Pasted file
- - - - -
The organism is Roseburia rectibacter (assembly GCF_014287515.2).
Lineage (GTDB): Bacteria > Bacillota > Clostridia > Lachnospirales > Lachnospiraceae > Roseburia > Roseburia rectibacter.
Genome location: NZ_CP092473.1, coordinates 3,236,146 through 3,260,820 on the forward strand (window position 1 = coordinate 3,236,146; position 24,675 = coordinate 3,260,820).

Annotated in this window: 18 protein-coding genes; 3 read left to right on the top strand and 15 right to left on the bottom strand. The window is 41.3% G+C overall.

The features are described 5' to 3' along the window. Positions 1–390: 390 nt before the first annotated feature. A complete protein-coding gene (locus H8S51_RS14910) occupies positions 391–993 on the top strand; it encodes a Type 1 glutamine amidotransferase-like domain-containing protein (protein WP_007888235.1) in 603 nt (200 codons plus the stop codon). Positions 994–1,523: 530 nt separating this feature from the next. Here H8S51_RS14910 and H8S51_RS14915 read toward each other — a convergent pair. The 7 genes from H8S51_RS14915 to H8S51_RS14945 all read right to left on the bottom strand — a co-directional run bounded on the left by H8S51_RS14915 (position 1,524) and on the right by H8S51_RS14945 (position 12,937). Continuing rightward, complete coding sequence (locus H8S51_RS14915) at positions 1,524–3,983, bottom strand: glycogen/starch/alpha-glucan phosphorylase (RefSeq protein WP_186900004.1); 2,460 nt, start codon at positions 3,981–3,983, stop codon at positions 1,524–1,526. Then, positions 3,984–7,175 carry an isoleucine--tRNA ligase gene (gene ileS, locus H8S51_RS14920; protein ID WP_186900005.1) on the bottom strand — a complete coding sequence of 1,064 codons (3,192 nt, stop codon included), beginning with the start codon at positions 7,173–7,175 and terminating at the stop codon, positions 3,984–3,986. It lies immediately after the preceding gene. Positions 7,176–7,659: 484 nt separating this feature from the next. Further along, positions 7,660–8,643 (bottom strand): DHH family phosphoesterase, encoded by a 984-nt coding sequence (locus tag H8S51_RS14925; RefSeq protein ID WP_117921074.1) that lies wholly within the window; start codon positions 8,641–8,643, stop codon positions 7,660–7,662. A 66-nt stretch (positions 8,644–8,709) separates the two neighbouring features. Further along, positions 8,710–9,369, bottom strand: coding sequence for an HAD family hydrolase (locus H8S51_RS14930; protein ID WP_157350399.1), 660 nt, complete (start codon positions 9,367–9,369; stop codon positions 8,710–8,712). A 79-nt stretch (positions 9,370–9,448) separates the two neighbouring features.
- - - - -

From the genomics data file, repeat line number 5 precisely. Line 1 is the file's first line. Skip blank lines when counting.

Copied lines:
The features are described 5' to 3' along the window. Positions 1–390: 390 nt before the first annotated feature. A complete protein-coding gene (locus H8S51_RS14910) occupies positions 391–993 on the top strand; it encodes a Type 1 glutamine amidotransferase-like domain-containing protein (protein WP_007888235.1) in 603 nt (200 codons plus the stop codon). Positions 994–1,523: 530 nt separating this feature from the next. Here H8S51_RS14910 and H8S51_RS14915 read toward each other — a convergent pair. The 7 genes from H8S51_RS14915 to H8S51_RS14945 all read right to left on the bottom strand — a co-directional run bounded on the left by H8S51_RS14915 (position 1,524) and on the right by H8S51_RS14945 (position 12,937). Continuing rightward, complete coding sequence (locus H8S51_RS14915) at positions 1,524–3,983, bottom strand: glycogen/starch/alpha-glucan phosphorylase (RefSeq protein WP_186900004.1); 2,460 nt, start codon at positions 3,981–3,983, stop codon at positions 1,524–1,526. Then, positions 3,984–7,175 carry an isoleucine--tRNA ligase gene (gene ileS, locus H8S51_RS14920; protein ID WP_186900005.1) on the bottom strand — a complete coding sequence of 1,064 codons (3,192 nt, stop codon included), beginning with the start codon at positions 7,173–7,175 and terminating at the stop codon, positions 3,984–3,986. It lies immediately after the preceding gene. Positions 7,176–7,659: 484 nt separating this feature from the next. Further along, positions 7,660–8,643 (bottom strand): DHH family phosphoesterase, encoded by a 984-nt coding sequence (locus tag H8S51_RS14925; RefSeq protein ID WP_117921074.1) that lies wholly within the window; start codon positions 8,641–8,643, stop codon positions 7,660–7,662. A 66-nt stretch (positions 8,644–8,709) separates the two neighbouring features. Further along, positions 8,710–9,369, bottom strand: coding sequence for an HAD family hydrolase (locus H8S51_RS14930; protein ID WP_157350399.1), 660 nt, complete (start codon positions 9,367–9,369; stop codon positions 8,710–8,712). A 79-nt stretch (positions 9,370–9,448) separates the two neighbouring features.